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Tepache is the pineapple mixer you need this spring

It’s not a simple sweet, pineapple candy type of thing.


Born in Mexico long ago, tepache is delicious, seasonable, tropical goodness in a glass. A mild drink made from fermented pineapple, tepache has a big following and many uses. As with so many other south-of-the-border liquids taking off (tequila, mezcal, sotol), it’s only a matter of time before tepache does the same.

The drink got its start in central Mexico and has since become popular throughout the rest of the country as well as restaurants in the states focusing on Mexican cuisine and towns in the American southwest. It’s refreshing, has a low alcohol content, and is often served in portable little bags with a straw jammed in. There’s nothing fancy about the stuff, and it’s often whipped up at home.

So are you ready to give tepache a go? Read on to learn a bit more about the beverage.

History of tepache

The drink dates back to pre-Hispanic times in the heart of Mexico and was first popularized by the Nahua community. The name tepache comes from an old Aztec word that referred to a corn-based drink. Tepache was made from corn originally, but gradually, pineapple rinds became the main source of sugar for the fermentation. That transition from corn to pineapple is colonialism at work, as Spanish rule brought with it new goods from elsewhere.

In its early days, the drink was used for sacred purposes. Today, it’s mostly sold by street vendors, served in juice bars, and experimented with by the modern generation of mixologists. Thanks to the natural fermentation process, a bit of CO2 is produced. That means the drink is a little effervescent, not to mention a little funky in terms of flavor. A little earthy and a little fruity, it’s kind of like kombucha.

How tepache is made

Sliced pineapple.

While so many fermented drinks use the flesh or juice of the fruit, tepache is a bit different. A little like grappa, which uses grape skins or pomace, tepache uses the rind of the pineapple. It ferments quickly, often in-barrel by the commercial producers, and ultimately clocks in at about 3.5% ABV. It’s not very alcoholic and is a bit like a light pineapple beer. Mexicans tend to add things like cinnamon or brown sugar to the drink because the plain liquid is not very sweet. Another common tactic is mixing it with a lager, making for a radler-like drink.

How to use tepache

Mixing with tepache is a lot of fun, as it’s versatile and injects a little tiki flair into most cocktails. It does well with a lot of spirits (we love it with rum the most) and can also be cut deliciously with cider, prosecco, seltzer, soda, and more. When mixing with the stuff, be sure to try some savory additions, even if it’s just a salted rum (we suggest Tajín); the saline qualities team up well with the tepache. It’s like a pineapple fermented in the sun, dipping its feet in the warm saltwater of the ocean.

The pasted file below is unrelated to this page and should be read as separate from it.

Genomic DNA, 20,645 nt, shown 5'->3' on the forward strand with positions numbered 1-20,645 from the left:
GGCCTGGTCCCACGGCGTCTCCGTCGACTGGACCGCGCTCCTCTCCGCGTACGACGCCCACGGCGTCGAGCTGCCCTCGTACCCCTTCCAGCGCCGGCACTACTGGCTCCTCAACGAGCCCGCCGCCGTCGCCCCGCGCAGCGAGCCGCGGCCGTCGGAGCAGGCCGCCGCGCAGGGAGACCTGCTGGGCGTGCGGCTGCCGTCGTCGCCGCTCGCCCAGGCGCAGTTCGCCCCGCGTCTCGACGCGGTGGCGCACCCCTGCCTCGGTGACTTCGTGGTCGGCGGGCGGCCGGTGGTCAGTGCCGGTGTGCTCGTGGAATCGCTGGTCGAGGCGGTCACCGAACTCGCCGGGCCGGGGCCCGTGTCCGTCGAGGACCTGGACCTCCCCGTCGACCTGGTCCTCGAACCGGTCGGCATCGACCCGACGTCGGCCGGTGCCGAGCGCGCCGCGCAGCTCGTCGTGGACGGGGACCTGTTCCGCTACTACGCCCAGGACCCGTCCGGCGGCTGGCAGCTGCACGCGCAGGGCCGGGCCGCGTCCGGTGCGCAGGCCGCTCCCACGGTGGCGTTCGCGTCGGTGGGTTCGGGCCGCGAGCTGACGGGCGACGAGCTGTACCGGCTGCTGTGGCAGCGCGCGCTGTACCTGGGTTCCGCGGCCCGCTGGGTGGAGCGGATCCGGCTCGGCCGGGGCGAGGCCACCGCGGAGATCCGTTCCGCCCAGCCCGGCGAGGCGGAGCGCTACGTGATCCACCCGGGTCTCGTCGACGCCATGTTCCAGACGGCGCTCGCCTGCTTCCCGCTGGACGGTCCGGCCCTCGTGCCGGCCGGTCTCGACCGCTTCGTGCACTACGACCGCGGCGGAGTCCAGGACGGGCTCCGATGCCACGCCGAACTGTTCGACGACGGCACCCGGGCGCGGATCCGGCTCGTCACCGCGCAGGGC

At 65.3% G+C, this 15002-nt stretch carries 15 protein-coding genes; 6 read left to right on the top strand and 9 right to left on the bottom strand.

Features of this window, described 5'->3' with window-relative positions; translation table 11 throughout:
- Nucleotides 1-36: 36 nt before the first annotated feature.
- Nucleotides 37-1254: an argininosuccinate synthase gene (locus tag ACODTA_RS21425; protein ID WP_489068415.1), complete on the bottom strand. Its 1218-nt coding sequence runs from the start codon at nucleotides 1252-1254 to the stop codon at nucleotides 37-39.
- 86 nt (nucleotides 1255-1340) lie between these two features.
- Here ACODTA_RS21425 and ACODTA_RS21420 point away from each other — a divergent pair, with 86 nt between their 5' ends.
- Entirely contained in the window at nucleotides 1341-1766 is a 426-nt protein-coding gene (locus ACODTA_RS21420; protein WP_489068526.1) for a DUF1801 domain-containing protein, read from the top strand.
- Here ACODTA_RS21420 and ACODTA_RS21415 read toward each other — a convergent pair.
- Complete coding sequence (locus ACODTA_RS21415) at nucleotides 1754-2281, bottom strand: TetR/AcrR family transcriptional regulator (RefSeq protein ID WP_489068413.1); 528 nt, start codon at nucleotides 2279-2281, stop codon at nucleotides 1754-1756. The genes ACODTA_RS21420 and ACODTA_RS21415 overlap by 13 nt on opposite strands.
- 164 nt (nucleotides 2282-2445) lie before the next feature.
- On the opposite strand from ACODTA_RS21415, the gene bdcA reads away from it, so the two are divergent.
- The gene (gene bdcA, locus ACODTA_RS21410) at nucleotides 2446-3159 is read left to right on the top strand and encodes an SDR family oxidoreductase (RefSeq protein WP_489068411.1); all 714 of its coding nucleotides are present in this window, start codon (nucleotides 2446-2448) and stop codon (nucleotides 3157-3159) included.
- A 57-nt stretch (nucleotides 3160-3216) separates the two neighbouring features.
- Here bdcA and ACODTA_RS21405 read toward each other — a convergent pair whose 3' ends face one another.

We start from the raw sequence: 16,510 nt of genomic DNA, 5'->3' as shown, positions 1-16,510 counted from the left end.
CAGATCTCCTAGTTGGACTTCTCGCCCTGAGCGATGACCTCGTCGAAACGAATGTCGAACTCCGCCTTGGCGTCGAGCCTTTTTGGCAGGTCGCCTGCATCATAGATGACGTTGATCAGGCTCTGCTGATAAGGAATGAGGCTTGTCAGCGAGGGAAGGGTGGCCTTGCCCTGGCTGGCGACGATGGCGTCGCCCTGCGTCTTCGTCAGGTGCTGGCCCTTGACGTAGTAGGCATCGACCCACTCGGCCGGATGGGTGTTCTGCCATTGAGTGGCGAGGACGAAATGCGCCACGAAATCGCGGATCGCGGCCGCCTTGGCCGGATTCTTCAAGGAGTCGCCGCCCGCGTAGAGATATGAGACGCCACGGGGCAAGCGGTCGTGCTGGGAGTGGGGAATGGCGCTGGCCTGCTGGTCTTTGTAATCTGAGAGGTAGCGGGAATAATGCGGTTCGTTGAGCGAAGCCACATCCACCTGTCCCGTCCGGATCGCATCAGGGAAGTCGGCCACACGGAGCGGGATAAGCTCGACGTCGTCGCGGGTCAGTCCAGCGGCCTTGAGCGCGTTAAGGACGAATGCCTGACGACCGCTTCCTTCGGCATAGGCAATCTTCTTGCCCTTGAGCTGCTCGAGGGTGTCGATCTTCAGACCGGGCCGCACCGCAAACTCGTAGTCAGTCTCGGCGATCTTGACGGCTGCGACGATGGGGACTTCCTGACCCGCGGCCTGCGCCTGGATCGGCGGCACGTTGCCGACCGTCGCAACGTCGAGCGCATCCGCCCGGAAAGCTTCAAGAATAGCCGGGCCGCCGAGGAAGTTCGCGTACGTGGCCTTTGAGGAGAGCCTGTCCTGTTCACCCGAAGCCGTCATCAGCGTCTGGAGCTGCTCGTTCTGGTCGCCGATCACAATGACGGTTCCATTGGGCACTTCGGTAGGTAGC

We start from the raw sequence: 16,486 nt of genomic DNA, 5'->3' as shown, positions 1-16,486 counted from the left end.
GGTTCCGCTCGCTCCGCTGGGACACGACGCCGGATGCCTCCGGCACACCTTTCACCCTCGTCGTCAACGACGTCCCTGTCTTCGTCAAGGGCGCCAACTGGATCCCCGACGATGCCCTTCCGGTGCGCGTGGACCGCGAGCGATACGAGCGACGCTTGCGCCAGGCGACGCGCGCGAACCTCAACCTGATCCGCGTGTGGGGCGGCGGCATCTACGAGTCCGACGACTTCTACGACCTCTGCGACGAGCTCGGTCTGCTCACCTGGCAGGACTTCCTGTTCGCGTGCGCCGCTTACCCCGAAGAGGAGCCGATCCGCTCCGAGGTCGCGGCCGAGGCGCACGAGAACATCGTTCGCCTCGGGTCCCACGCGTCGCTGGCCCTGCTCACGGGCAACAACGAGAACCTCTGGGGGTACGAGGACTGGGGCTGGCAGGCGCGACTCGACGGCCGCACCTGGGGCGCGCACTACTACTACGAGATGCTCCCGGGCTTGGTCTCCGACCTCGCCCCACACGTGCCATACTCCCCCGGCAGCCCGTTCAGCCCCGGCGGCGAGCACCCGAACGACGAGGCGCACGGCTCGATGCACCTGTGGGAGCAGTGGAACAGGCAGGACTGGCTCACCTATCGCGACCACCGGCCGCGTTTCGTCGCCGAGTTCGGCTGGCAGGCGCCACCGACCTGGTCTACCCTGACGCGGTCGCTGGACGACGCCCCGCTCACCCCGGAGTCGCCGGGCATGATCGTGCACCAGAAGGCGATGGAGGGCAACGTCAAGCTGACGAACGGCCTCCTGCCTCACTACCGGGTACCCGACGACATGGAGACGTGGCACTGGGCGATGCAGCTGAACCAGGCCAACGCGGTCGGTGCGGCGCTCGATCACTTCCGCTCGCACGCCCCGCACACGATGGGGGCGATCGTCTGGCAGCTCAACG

With spring here, look to muddle fresh fruit with some tepache as well before adding your spirit of choice. It can also do deceptively well with scotch. If you need to sweeten the resulting drink, try things like honey as opposed to simple syrup to really enhance and play off of the flavors. Tepache can really liven up a margarita and does will with ginger and ginger beer as well. Try it in any number of signature Mexican drinks and Mexican cocktails.

Tepache recipe

Folks have been making homespun batches of tepache for centuries. We like this recipe, as it’s both easy to pull off and quite satisfying. Oh, and if you didn’t know, piloncillo is unrefined cane sugar, quite popular in Latin America. You can use brown sugar as a substitute.


  • 8 cups filtered water
  • 1 cup piloncillo or packed dark brown sugar
  • 1 medium pineapple (peel and core only)
  • 2 cinnamon sticks
  • 4 whole cloves


  1. Combine water and piloncillo in a glass container and stir until sugar is nearly completely dissolved.
  2. Add pineapple core and rind as well as baking spices.
  3. Cover the container loosely with cloth.
  4. Let sit at room temperature for several days. It will begin to ferment, creating gas and bubbles. Discard foam if you wish.
  5. Strain into new container and store in fridge.
  6. Serve within a week, as it will continue to ferment. Plus, it tastes better while still on the fresh side.

The Last Palabra Recipe

Cucumber Watermelon Margarita

We like this recipe from Big Easy. While their tasty prickly pear tepache is preferred, a regular pineapple version does the trick too by working wonderfully with the tequila flavors and the kiss of sweetness from the liqueur. As the name suggests, it’s a riff on the classic Last Word cocktail.


  • 1 1/2 ounces tequila, such as Tanteo blanco
  • 2/3 ounce green chartreuse
  • 1/2 ounce Luxardo Maraschino Liqueur
  • 1 ounce Big Easy Prickly Pear Tepache
  • 3/4 ounce fresh lime juice
  • 1 dash El Guapo Fuego Bitters
  • Luxardo cherries, for garnish
  • Lime wheel, for garnish


  1. Shake all ingredients, except the tepache, with ice and fine strain into a chilled flute glass.
  2. Add tepache.
  3. Garnish with cherries and lime wheel.

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Sam Slaughter
Sam Slaughter was the Food and Drink Editor for The Manual. Born and raised in New Jersey, he’s called the South home for…
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